After fighting inflation for more than two years, Reserve Bank of India (RBI) Governor Duvvuri Subbarao finally managed to bring it below the five per cent level - the tolerance level of the central bank - in FY14.
And, if market participants are to be believed, Subbarao will not take his eye off from it till the end of his tenure in September this year.
In September, Subbarao will complete a five-year term as the governor. Although a governor can be re-appointed, Subbarao, in media interactions, had indicated he is not keen to continue beyond September.
Market watchers’ views are based on the statement by RBI yesterday in the mid-quarter review that “only a durable receding on inflation that will open up the space for monetary policy to continue to address risks to growth”.
“We are not changing our overall call of another 50 basis points rate cut in second half of 2013; but with a slower-than-expected fall in consumer price index (CPI) inflation in May, rising risks on financing the current account deficit and RBI keen to see a “durable” fall in inflation, rate cuts are more likely to be back-ended. This is because it appears difficult for RBI to find space opening up in the next few months,” said Sonal Varma and Aman Mohunta of Nomura in a note to clients.
Headline inflation, as measured by the wholesale price index (WPI), moderated to an average of 7.3 per cent in 2012-13 from 8.9 per cent in the previous year. Both in April and May this year, WPI inflation fell below five per cent (4.7 per cent in May and 4.89 per cent in April).
RBI, which had reduced the repo rate or the key policy rate in three consecutive policies in 2013, but decide to maintain status-quo in its mid-quarter review. The decision was based on the sharp depreciation of the rupee against the dollar, which will put pressure on prices. In addition, high retail inflation and widening current account gap was also cited as the reason for the not reducing the rate.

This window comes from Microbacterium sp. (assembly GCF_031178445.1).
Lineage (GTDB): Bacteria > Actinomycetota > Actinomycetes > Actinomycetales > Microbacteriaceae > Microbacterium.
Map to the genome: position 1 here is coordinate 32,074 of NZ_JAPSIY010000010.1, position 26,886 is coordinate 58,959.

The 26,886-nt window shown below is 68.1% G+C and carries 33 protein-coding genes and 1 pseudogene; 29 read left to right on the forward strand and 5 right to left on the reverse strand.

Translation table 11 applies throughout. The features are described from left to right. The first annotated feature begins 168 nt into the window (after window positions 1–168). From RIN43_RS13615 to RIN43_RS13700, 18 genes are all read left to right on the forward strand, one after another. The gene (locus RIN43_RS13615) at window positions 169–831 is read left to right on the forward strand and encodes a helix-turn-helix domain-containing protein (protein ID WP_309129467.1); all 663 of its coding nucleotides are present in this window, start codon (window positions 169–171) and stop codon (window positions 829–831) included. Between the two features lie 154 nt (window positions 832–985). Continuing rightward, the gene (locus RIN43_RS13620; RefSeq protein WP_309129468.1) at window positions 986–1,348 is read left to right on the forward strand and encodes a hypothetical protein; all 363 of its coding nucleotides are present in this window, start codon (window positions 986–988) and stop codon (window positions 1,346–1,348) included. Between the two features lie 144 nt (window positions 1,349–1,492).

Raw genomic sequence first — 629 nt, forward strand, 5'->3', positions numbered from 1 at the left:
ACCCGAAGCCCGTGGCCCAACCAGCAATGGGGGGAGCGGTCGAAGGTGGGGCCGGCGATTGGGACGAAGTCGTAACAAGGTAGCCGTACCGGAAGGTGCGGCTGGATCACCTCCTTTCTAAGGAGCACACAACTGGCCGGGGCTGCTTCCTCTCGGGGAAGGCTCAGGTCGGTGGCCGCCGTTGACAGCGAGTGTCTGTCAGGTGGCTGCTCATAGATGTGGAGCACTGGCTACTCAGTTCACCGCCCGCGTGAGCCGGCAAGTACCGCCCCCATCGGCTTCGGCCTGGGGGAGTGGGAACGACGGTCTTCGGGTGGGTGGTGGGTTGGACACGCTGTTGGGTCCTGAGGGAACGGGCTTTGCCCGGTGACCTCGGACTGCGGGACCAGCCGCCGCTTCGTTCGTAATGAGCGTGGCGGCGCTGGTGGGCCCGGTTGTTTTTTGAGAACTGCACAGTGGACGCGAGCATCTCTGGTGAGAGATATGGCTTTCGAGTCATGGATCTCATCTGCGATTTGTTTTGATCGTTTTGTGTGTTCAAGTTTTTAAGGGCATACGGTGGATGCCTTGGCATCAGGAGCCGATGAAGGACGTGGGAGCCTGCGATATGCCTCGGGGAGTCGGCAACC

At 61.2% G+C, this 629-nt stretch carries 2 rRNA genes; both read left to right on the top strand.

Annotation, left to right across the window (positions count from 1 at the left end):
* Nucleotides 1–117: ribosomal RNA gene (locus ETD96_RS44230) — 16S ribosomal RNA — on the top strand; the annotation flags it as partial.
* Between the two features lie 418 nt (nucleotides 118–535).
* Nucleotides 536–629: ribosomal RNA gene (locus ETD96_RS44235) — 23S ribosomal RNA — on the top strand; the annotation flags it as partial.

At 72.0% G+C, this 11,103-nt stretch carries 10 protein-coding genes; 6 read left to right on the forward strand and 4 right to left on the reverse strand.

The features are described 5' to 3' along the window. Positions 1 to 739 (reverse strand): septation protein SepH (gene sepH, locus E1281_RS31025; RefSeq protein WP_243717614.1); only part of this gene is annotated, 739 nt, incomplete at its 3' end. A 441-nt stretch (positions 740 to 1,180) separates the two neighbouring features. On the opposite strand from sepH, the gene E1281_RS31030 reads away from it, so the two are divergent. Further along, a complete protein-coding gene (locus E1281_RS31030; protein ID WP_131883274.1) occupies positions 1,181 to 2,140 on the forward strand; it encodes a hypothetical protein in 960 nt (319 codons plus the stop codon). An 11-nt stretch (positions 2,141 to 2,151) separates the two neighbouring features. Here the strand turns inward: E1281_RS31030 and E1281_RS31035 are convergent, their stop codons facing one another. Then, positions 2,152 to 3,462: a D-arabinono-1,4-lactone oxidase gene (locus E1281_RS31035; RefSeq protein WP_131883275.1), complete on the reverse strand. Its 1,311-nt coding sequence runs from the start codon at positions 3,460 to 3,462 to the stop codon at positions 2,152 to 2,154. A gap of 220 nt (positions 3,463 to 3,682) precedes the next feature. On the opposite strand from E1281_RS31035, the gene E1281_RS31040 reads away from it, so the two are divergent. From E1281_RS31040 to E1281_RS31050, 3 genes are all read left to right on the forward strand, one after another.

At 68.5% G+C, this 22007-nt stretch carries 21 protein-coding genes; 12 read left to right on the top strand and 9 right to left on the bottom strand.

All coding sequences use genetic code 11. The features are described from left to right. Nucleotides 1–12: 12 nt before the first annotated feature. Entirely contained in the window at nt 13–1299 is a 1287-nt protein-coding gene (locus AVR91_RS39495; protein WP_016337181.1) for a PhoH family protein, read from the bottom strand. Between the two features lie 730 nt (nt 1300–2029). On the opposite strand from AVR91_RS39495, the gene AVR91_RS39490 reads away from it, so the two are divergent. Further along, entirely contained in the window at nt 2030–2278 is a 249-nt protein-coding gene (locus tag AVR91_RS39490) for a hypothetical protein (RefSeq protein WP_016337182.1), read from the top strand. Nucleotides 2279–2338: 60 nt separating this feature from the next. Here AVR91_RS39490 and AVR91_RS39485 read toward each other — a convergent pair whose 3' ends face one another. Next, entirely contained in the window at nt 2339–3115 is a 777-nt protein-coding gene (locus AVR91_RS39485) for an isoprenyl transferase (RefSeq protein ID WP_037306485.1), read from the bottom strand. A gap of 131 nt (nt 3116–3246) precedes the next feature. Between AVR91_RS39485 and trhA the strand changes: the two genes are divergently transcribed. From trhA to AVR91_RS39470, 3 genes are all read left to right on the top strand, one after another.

Subbarao will review the policy twice - first-quarter review in end-July and mid-quarter review in mid-September - before he hangs up boots.
“In our view, a July rate cut is now less likely because June WPI and CPI inflation data (to be released mid-July) could inch up marginally. Higher fuel product prices (petrol and coal prices have been raised), a spike in vegetable prices and a weaker rupee should drive the June’s headline inflation.
It will be difficult for RBI to justify a rate cut when the inflation trajectory has reversed, even if it is temporary. Also, the balance of payments concerns flagged at Monday’s policy meeting are unlikely to fade soon, regardless of an expected improvement in the June trade deficit,” Standard Chartered Bank said in a client note.
According to some economists, the chances of an extended pause has increased. “Our current understanding does not point to any abatement of risk from the global markets, implying that the risks to the currency remaining on deprecation bias stays.
Further, after factoring in the risks to inflation and also the global financial markets, we see a bigger probability for RBI to stay on a pause in the July policy meeting. We also believe that the chances of an extended pause have increased,” said Indranil Pan, chief economist at Kotak Mahindra Bank.